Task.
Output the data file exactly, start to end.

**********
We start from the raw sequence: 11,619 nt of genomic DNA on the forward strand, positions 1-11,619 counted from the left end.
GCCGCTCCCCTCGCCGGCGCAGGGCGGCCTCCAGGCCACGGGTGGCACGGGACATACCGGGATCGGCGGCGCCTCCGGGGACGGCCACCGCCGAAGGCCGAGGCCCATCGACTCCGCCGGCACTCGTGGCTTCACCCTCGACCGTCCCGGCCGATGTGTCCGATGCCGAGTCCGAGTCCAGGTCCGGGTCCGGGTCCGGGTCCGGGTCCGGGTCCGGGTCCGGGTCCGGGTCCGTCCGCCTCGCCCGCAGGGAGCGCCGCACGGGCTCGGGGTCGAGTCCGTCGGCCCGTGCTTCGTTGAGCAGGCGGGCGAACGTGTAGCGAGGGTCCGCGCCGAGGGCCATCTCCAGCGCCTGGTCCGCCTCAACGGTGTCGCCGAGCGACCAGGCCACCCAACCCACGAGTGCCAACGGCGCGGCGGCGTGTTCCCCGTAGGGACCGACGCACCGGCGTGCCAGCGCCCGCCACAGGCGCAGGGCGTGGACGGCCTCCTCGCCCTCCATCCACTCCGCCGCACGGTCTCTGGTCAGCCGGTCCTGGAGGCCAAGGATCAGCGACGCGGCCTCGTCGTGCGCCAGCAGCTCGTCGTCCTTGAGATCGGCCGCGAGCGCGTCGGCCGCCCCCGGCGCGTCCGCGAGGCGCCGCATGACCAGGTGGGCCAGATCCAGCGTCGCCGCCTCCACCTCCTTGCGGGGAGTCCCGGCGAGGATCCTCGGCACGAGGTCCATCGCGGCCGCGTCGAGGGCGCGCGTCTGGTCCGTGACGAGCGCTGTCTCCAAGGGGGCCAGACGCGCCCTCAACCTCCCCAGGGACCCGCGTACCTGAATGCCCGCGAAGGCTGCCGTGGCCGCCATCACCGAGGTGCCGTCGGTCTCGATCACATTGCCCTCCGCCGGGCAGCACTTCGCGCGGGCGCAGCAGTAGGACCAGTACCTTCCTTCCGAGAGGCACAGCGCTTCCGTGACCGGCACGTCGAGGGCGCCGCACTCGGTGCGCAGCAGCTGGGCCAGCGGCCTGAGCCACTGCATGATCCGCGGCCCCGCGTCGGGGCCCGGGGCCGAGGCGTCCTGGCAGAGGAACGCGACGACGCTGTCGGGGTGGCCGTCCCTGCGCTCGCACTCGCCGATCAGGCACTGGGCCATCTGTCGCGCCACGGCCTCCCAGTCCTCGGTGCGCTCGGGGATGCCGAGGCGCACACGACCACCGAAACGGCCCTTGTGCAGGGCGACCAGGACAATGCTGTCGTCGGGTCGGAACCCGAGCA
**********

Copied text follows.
We start from the raw sequence: 11,619 nt of genomic DNA on the forward strand, positions 1-11,619 counted from the left end.
GCCGCTCCCCTCGCCGGCGCAGGGCGGCCTCCAGGCCACGGGTGGCACGGGACATACCGGGATCGGCGGCGCCTCCGGGGACGGCCACCGCCGAAGGCCGAGGCCCATCGACTCCGCCGGCACTCGTGGCTTCACCCTCGACCGTCCCGGCCGATGTGTCCGATGCCGAGTCCGAGTCCAGGTCCGGGTCCGGGTCCGGGTCCGGGTCCGGGTCCGGGTCCGGGTCCGGGTCCGTCCGCCTCGCCCGCAGGGAGCGCCGCACGGGCTCGGGGTCGAGTCCGTCGGCCCGTGCTTCGTTGAGCAGGCGGGCGAACGTGTAGCGAGGGTCCGCGCCGAGGGCCATCTCCAGCGCCTGGTCCGCCTCAACGGTGTCGCCGAGCGACCAGGCCACCCAACCCACGAGTGCCAACGGCGCGGCGGCGTGTTCCCCGTAGGGACCGACGCACCGGCGTGCCAGCGCCCGCCACAGGCGCAGGGCGTGGACGGCCTCCTCGCCCTCCATCCACTCCGCCGCACGGTCTCTGGTCAGCCGGTCCTGGAGGCCAAGGATCAGCGACGCGGCCTCGTCGTGCGCCAGCAGCTCGTCGTCCTTGAGATCGGCCGCGAGCGCGTCGGCCGCCCCCGGCGCGTCCGCGAGGCGCCGCATGACCAGGTGGGCCAGATCCAGCGTCGCCGCCTCCACCTCCTTGCGGGGAGTCCCGGCGAGGATCCTCGGCACGAGGTCCATCGCGGCCGCGTCGAGGGCGCGCGTCTGGTCCGTGACGAGCGCTGTCTCCAAGGGGGCCAGACGCGCCCTCAACCTCCCCAGGGACCCGCGTACCTGAATGCCCGCGAAGGCTGCCGTGGCCGCCATCACCGAGGTGCCGTCGGTCTCGATCACATTGCCCTCCGCCGGGCAGCACTTCGCGCGGGCGCAGCAGTAGGACCAGTACCTTCCTTCCGAGAGGCACAGCGCTTCCGTGACCGGCACGTCGAGGGCGCCGCACTCGGTGCGCAGCAGCTGGGCCAGCGGCCTGAGCCACTGCATGATCCGCGGCCCCGCGTCGGGGCCCGGGGCCGAGGCGTCCTGGCAGAGGAACGCGACGACGCTGTCGGGGTGGCCGTCCCTGCGCTCGCACTCGCCGATCAGGCACTGGGCCATCTGTCGCGCCACGGCCTCCCAGTCCTCGGTGCGCTCGGGGATGCCGAGGCGCACACGACCACCGAAACGGCCCTTGTGCAGGGCGACCAGGACAATGCTGTCGTCGGGTCGGAACCCGAGCA